“It’s a loss that, there are no words,” he said. “The ancients were a living history for us. Now the number of people who speak the language is very small.”
For the Yawalapiti people, the number is smaller still.
A desperate mission to save a dying language
Tapi grew up hearing stories of death and deprivation. The ancients — all fluent speakers of Yawalapiti — told him that their people’s history was marked by misfortune: disease, war, poverty, hunger. They were so poor that when the German explorer Karl von den Steinen made contact with them in 1887, they barely had food to offer him. From there, things never improved.
Attacks by another tribe in the 1930s killed many, including their leader. They fled their ancestral village and split apart. Unable to regroup and rebuild, they were absorbed into several other Indigenous tribes. The Yawalapiti survived, but their language grew weaker. When they intermarried with other groups, their children rarely spoke Yawalapiti. Even after a new village was founded, the number of fluent speakers continued to drop. By the time Tapi was a child, fewer than 20 remained, and he was told what he had to do.
“My father said, ‘You can never let it end. The language is part of our culture. If the language dies, the people will lose half of their culture.’ ”
As the last few speakers died, Tapi shared a brazen plan with his father. He would travel hundreds of miles to the University of Brasília to learn how to research their language. It would mean months away from his family, living in a university apartment in a modern city far from the forest. Very few Yawalapiti had tried anything like it. But he wanted to take apart their language — transcribe its words, codify its grammar, record its rhythms — to write a textbook to teach future generations.
Tapi didn’t know what his father’s reaction would be. Aritana was a powerful Indigenous leader, famous throughout Brazil not only for his diplomacy and intellect, but also because a prominent Brazilian telenovela had been based on him. But his father, Tapi said, recognized the importance of the mission.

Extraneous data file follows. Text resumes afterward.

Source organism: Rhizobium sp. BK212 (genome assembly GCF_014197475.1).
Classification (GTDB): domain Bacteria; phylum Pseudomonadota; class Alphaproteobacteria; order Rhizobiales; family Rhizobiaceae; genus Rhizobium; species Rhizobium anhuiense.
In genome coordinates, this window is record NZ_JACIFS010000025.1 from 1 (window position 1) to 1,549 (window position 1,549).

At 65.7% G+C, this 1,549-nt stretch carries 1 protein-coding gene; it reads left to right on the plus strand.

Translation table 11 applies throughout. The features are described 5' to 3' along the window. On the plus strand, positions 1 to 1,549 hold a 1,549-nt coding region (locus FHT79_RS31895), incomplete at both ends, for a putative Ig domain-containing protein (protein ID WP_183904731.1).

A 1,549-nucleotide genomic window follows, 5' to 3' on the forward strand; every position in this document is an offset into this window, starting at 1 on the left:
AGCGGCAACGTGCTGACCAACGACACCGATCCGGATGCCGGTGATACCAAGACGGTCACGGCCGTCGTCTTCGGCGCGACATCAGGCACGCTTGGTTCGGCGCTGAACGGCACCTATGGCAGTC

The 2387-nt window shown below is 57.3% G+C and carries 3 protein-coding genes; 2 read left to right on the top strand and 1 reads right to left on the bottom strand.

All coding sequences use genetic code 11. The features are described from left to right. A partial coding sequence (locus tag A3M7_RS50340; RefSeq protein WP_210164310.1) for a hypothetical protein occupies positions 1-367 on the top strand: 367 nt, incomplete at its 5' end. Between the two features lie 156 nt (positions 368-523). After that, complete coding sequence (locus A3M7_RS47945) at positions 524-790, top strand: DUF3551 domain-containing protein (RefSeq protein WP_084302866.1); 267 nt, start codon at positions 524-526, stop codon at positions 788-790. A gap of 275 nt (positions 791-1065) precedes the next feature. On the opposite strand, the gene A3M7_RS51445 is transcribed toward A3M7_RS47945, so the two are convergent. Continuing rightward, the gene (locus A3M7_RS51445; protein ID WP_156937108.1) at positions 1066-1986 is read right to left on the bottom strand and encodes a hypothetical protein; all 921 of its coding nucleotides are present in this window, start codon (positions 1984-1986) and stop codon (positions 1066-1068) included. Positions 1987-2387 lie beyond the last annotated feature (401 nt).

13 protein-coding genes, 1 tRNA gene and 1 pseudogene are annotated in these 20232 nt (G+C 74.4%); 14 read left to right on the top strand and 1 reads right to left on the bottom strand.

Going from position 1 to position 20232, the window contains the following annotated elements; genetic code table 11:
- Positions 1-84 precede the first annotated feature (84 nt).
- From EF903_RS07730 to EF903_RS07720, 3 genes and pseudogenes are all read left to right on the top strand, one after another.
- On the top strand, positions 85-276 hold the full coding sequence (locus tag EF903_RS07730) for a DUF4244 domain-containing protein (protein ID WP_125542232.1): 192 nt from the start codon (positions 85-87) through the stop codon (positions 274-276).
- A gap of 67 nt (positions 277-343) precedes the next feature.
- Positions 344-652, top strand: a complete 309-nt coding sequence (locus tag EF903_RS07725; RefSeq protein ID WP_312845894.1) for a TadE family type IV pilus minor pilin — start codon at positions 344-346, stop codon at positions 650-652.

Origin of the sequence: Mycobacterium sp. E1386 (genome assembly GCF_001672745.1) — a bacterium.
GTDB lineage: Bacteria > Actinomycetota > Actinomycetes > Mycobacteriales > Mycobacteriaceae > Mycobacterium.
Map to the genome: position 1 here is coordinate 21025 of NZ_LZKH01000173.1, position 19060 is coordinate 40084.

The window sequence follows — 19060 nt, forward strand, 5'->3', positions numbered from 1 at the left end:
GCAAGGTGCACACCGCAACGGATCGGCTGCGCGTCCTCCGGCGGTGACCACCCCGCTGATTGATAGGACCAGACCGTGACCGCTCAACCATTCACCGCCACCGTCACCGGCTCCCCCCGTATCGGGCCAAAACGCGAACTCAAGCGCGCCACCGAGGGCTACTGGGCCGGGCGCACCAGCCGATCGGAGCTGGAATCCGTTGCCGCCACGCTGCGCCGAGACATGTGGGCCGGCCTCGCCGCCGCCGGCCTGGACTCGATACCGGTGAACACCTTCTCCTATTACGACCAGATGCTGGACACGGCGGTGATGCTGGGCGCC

“You must go to the university, make this course, but then return to the people,” Aritana said. “You cannot live there. You must come back to the people.”
Tapi spent years cataloguing the words and the quirks, reviewing lengthy meditations recorded by his father and other ancients. He’d rarely seen Aritana so proud. The language — their culture — was being memorialized by one of their own, not some outsider. But Aritana would not live to see its completion.
‘Now there are only two’
With cruel precision, the disease began to pick off the oldest. Tapi’s grandmother. His uncle. An aunt. And then Aritana, whose death in August devastated Indigenous peoples across the vast Xingu reserve in Mato Grosso state. He had been strong and vital. There was still so much left to teach.
“We lost some of our history,” said his daughter Kaiti Kna Aguiar. “We are losing our language.”
“An amputation” is how Walamatiu Yawalapiti, 35, put it.
Walamatiu, who heard the language growing up, has started teaching basic greetings to schoolchildren. Classes have been canceled because of the pandemic, but he hopes people will be speaking again soon.
Linguists are less bullish. Languages pushed to the edge of extinction rarely experience a resurgence. They instead quietly disappear, words carried away by wind.
“Now there are only two, who live separated, and not in the Yawalapiti community itself,” said Ana Suelly Arruda Câmara Cabral, a linguist at the University of Brasília who oversees Tapi’s research. “So, what will become of the Yawalapiti?
“Tapi is the salvation of the language.”
Anthropologist Adelino Mendez, who spent two decades studying the tribe, watched Tapi grow into adulthood. Most of the tribe showed little interest in learning Yawalapiti. People spoke other Indigenous languages, or Portuguese. The only younger person who sat in with the ancients and absorbed their language was Tapi.
“He was the only one who wanted to make it active and alive,” Mendez said.
Tapi knows he might fail. It might be too late. Some in the tribe have learned more of their language, but it has been difficult encouraging others to use it. Still, he plans to continue registering words, visiting with the last two remaining fluent speakers, racing against the inevitable. He’s scheduled to defend his thesis in November. Even if the language is no longer spoken, he said it will not be forgotten.
“I will not let it disappear,” he said.